ArtsATL > Music > Preview: If they make it, Atlanta’s versatile Klimchak will probably play it in Balzer Theater show

Preview: If they make it, Atlanta’s versatile Klimchak will probably play it in Balzer Theater show

Klimchak coaxes music out of everyday items. (Photo by Lindsay Appel)
Klimchak coaxes music out of a bowl of water. (Photo by Lindsay Appel)

A man of one name and a thousand musical instruments, Klimchak, with his signature shaved head and long golden goatee, is one of Atlanta’s most immediately recognizable musicians. While he’s best known around town for his music for theater and dance, his solo and collaborative performances on electronic, electro-acoustic and home-built instruments continue to capture the eye and ear of the city’s front-edge artsy crowd.

Klimchak will perform a solo concert at the Balzer Theater on Saturday, July 7, presented by Theatrical Outfit as part of its off-season summer fare. “This is extremely odd for them,” says Klimchak. “I think that’s one of the reasons they’re interested.” It’s the second time Theatrical Outfit has hosted Klimchak in concert, following a successful show last July.

Recently in his studio, Klimchak gave ArtsATL a micro-tour of some of the various instruments he’ll play on Saturday.

Chief among them is his mainstay: the Marimba Lumina, MIDI controller and synthesizer put together by the legendary Don Buchla. It’s so rare a device that only about a hundred have ever been made. The playing surface has electronic bars arrayed like a traditional marimba, plus some non-traditional trigger pads and strips. It requires a special set of color-coded mallets — each recognized separately by the Marimba Lumina — six foot pedals and a breath controller.

Another rare instrument is the theremin, invented in 1920 by another electronics legend, Léon Theremin. Its eerie, spooky sound has appeared in many television and film scores, including the theme music for ABC’s 1960s gothic TV soap opera “Dark Shadows.” The most intriguing aspect of the theremin is that it is never touched while being played. It’s all a matter of proximity of the hands to two antennae, one for controlling pitch, one for volume.

“I’ll never get as good on it as I would like to, because it takes so much practice,” the musician says. “I do try to play it every day, but I really need to be playing it two hours every day, at least.”

He demonstrated three other home-built instruments: an amplified bowl of water, a marímbula and a tuned kitchen chopping block for preparing food.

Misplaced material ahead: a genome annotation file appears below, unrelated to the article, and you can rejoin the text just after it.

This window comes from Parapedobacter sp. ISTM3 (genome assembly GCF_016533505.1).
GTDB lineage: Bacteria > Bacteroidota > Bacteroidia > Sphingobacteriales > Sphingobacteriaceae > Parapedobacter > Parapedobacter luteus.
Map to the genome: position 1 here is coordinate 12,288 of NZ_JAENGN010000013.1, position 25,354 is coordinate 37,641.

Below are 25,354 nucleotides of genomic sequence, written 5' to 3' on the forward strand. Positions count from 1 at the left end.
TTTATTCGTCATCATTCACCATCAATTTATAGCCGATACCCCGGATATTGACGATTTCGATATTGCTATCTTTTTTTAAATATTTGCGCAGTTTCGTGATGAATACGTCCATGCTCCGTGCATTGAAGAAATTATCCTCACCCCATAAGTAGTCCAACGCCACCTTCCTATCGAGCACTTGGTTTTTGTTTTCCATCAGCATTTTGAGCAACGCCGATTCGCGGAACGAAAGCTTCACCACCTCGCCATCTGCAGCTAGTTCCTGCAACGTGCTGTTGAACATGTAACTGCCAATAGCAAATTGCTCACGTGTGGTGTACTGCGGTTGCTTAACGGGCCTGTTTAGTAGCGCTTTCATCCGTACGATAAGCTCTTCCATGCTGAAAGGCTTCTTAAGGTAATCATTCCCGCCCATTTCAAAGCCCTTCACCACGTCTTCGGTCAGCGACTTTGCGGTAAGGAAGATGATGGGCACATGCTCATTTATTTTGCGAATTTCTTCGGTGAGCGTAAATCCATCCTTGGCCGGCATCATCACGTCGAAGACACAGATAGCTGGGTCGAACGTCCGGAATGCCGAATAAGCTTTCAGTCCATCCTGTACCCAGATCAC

The first is a wide, clear plastic bowl, partly filled with water. Various objects are lowered into the water and played; how far they are dipped changes characteristics of the sound, such as pitch.

The marímbula, not to be confused with the marimba, is a lamellophone like its close cousin the African kalimba or “thumb piano,” except that the marímbula is an Afro-Cuban instrument. And in this case it’s large enough for the performer to sit on while playing. Klimchak built his in a traditional manner, but adds amplification, electronic looping and a foot pedal-shaken cabasa in performance.

When we visited, Klimchak was still working on a “tuned” kitchen chopping block table. It’s a re-creation of the chopping block from his 1994 performance “The Cooking Show,” in which he produced sound from kitchen tools. “This is the piece that is actually easiest to do,” he says. “The deep-frying piece they nixed because they don’t want fire on the stage.”

Demonstrating sounds made with kitchen cleavers and a few other objects, including a plastic salad spinner, he describes it as another “looper” piece, involving electronic manipulation of the sounds. “I don’t always, but almost all the acoustic stuff in this show has some sort of looping in it,” he explains. “I’m not sure why; that’s just the kind of pieces I picked.”

One such piece is “Tarzan on Acid,” which he describes as a “looper yodeling piece. It’s cool but it’s really precise. The basic melody line is” — he yodels the motif — “and then a lot of toys and stuff get layered on top.” Exempli gratia, he squeaks a rubber frog.

“[Theatrical Outfit] wanted me to do a full evening that showcased some of the various types of music that I’ve done over the years,” he says. “I hesitate to call it a retrospective. It’s a current show with flashbacks.”

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